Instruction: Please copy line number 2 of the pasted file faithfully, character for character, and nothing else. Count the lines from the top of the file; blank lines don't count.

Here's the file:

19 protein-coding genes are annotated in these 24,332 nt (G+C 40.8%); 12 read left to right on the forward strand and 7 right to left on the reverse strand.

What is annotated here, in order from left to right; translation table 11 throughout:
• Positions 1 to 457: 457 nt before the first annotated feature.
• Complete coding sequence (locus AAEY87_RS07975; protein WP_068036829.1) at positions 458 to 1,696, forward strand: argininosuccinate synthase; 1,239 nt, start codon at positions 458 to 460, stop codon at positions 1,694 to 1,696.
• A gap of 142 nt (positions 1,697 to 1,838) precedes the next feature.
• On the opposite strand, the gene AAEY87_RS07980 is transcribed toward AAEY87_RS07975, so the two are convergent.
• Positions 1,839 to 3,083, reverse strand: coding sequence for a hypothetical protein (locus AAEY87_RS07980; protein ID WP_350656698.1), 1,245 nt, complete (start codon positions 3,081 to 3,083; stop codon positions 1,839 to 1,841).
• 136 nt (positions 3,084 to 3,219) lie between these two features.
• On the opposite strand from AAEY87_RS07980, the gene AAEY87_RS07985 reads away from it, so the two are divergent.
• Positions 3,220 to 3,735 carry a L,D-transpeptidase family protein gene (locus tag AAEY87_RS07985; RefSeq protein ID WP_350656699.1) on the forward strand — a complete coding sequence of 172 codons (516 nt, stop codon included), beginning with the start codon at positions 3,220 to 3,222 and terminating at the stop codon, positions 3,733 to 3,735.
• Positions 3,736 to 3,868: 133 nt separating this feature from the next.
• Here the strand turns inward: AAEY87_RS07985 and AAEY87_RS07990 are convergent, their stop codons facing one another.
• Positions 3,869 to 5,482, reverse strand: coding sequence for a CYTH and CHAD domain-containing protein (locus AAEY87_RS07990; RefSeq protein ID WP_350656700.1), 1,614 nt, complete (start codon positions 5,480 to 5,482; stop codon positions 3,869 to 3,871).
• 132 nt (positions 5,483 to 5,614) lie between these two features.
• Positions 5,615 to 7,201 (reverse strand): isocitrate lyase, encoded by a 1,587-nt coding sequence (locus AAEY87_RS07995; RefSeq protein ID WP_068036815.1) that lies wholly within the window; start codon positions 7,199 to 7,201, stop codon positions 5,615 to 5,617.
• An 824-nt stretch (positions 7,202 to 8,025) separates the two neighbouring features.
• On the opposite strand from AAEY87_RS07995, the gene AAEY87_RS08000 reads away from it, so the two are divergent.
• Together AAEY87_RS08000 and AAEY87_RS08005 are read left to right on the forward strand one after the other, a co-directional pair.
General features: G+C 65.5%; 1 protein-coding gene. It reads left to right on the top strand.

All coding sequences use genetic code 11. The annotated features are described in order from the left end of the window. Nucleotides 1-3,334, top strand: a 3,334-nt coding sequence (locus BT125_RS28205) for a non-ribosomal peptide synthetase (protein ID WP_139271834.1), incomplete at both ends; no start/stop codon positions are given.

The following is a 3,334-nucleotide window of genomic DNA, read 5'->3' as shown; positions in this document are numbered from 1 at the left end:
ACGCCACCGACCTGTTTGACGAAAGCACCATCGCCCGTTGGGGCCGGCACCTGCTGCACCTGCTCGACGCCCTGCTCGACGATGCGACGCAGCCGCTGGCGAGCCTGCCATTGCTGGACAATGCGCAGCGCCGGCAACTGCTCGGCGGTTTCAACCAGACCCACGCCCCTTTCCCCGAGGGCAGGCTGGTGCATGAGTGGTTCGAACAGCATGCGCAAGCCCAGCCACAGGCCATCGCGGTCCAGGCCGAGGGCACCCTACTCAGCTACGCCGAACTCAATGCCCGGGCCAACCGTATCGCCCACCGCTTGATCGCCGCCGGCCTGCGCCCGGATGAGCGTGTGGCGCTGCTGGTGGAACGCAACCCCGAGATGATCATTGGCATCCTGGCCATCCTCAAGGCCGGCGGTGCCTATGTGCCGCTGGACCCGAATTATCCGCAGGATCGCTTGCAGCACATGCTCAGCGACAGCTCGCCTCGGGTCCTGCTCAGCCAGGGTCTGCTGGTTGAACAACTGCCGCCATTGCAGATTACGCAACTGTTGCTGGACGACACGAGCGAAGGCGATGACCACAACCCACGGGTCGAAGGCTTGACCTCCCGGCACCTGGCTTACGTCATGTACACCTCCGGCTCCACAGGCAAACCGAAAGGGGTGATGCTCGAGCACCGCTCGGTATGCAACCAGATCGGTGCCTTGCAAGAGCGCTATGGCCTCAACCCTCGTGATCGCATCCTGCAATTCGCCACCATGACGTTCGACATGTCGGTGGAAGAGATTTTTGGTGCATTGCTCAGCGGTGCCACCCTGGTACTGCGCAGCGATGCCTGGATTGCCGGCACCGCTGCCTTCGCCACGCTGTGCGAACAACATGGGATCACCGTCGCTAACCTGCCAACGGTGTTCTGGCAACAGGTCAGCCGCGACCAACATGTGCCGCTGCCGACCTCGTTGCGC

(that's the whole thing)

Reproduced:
What is annotated here, in order from left to right; translation table 11 throughout: